Rep. Clarke Tucker
PUT A BIG FAT ASTERISK ON THIS COLUMN
of Little Rock has been working for months on legislation to provide paid maternity leave
for state employees. It's low-cost (no cost, really), pro-family and good for the workplace.
So today comes new legislation on the subject from two Republican legislators, Sen. Missy Irvin
and Rep. DeAnn Vaught.
If there's to be paid state maternity leave, the Republican view is, other state employees should pay for it.
They propose to have paid maternity leave provided by allowing use of days donated to a catastrophic leave bank by state employees. Maternity leave — either for a woman giving birth or a woman taking an adopted child into her home — would be considered a catastrophic event for this purpose.
The Republican Party has generally followed a policy of attempting to stymie Tucker's work because he's one of the Democratic Party bright lights. (Lt. Gov. Tim Griffin's truncation of voting in the Senate on a Tucker ethics bill in 2015 was a notable example.) It wouldn't do for him to build up a record of achievements. Additionally, he defeated Stacy Hurst in his first race for House and she's a Hutchinson administration insider, from the Governor's Mansion to the Heritage Department she now runs. She is one sore loser.
Tucker's legislation covers
all state agencies except higher education.
Irvin's legislation expands the catastrophic leave program — in which donated unused leave days may go to other employees — to mandate it for many state agencies. It is, however, optional for the General Assembly; the Bureau of Legislative Research; Arkansas Legislative Audit; Arkansas State Highway and Transportation Department; Game and Fish Commission; Supreme Court; Court of Appeals; administrative offices of the courts; constitutional offices. She also provides only four weeks of paid leave while Tucker provides six.
Republicans will say that their leave bill provides full pay while Tucker caps his at $500 per week. I'm sure if the cap is the problem, Tucker would be happy to take it off. The money for all these salaries is already budgeted, no additional expenditure is incurred by the leave his bill provides. Under Tucker's bill as written, the state actually saves money on anyone making more than $26,000 a year.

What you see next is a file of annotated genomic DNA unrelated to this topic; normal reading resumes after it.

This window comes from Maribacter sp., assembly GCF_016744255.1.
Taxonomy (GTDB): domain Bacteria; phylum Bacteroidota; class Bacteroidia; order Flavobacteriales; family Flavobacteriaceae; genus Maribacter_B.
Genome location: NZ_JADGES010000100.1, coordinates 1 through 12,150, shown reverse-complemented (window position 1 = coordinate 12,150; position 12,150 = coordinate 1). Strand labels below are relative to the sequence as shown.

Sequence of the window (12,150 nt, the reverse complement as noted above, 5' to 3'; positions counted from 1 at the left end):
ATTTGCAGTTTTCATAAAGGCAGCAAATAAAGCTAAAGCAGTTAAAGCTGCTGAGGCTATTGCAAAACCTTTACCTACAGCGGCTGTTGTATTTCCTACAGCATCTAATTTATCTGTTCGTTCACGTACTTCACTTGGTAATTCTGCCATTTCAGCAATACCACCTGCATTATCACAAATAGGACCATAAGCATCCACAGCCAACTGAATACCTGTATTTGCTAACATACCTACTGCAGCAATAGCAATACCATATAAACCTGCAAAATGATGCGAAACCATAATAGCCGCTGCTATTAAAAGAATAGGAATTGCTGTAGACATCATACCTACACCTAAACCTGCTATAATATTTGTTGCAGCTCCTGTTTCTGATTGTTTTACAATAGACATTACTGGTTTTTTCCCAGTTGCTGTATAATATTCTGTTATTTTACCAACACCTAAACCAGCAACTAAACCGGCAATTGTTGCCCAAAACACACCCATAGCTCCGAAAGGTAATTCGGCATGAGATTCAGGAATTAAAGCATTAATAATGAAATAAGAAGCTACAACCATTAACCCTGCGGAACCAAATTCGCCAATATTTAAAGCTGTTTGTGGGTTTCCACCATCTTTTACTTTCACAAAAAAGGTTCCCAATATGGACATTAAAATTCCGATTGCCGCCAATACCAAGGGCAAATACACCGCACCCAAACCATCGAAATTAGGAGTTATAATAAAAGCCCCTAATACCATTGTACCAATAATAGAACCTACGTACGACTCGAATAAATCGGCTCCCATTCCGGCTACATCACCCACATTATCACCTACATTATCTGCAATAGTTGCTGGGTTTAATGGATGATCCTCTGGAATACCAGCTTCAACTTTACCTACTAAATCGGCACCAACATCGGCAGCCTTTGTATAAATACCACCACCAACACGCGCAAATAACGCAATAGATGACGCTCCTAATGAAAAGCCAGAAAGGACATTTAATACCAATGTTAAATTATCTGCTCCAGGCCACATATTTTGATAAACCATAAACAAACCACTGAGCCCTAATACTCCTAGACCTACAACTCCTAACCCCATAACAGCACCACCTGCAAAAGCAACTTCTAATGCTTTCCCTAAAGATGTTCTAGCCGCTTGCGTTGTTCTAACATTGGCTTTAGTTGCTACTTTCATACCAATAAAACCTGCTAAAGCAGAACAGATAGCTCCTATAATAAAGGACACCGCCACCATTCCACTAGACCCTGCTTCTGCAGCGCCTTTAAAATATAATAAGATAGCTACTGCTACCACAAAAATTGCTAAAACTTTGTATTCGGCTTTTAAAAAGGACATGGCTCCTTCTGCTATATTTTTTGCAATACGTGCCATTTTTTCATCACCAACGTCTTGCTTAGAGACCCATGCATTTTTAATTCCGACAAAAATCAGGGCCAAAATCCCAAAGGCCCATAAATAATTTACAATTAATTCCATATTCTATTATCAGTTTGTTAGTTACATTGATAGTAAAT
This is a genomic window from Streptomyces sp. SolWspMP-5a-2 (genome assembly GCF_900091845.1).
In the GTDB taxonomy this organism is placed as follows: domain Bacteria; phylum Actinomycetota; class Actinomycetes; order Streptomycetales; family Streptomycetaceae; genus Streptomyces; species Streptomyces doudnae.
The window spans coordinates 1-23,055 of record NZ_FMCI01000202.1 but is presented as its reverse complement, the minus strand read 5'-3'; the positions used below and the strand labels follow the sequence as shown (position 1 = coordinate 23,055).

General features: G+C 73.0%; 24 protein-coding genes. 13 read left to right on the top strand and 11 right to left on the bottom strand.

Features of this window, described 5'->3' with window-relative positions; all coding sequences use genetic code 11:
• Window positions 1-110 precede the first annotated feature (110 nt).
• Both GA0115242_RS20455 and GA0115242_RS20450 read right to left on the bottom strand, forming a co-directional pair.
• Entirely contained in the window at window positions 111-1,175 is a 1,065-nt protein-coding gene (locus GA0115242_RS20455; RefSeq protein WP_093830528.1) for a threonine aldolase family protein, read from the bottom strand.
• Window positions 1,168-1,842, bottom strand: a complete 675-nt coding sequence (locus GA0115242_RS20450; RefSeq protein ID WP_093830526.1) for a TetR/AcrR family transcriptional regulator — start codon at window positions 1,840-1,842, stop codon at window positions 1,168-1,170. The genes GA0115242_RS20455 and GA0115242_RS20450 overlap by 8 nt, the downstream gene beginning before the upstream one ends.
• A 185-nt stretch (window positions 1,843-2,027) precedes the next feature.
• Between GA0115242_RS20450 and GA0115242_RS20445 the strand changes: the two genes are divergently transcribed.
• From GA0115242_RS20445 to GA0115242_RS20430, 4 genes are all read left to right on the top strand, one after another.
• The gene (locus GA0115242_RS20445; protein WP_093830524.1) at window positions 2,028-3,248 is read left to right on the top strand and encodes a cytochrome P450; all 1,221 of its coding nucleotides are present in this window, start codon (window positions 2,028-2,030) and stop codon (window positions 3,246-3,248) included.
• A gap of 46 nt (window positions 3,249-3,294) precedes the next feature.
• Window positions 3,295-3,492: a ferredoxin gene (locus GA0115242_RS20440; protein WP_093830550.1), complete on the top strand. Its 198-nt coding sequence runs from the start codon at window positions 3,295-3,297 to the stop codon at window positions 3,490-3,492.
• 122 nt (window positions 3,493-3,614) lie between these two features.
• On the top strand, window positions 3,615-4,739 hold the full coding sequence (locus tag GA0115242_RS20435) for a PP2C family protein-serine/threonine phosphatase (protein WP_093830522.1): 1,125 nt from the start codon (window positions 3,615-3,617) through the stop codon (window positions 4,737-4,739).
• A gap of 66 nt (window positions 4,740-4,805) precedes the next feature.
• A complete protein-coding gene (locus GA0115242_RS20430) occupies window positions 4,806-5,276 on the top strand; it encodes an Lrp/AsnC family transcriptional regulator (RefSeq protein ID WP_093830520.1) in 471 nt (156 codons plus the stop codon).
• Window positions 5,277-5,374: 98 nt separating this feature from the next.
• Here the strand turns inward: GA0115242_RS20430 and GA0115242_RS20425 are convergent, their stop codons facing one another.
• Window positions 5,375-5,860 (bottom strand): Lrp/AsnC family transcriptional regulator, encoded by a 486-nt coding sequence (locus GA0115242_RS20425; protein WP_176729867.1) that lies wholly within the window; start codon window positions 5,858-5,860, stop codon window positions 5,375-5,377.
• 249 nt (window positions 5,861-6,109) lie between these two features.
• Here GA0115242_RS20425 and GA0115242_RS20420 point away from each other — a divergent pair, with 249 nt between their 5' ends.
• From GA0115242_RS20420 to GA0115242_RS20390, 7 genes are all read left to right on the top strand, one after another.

The Irvin bill insures the state won't spend a cent. Money is tight. But I suspect this is more political than fiscal.
I wish I'd known about the submarining of Tucker on this bill before I wrote a glowing column about the governor this week
. At a minimu, I'd have added an asterisk.
If paid maternity leave is good employment policy — it is and it ought to cover men, too (a deficiency of both bills) — the employer should pay for it, not ask a bunch of working stiffs to fork over their accrued days off to do it.
Pregnancy isn't a catastrophe in my book. Republican governance? That is another matter.
UPDATE: Tucker commented on the bill on his Facebook last night. High road:
Thank you to Senator Missy Thomas Irvin and Representative DeAnn Vaught for filing SB125 today. This bill creates a mechanism to provide paid maternity leave for state employees. This is great news for paid leave advocates in Arkansas and means that our ideas and this policy are catching on and gaining bipartisan momentum in the legislature. I very much look forward to working with Sen. Irvin and Rep. Vaught on this issue. Whether it's HB1046, SB125, or some combination of the two, I am confident that, if we put our heads together, then we can create the best policy for the people of Arkansas and get it passed into law. Chances for paid maternity leave in Arkansas went up today, and I am excited about it.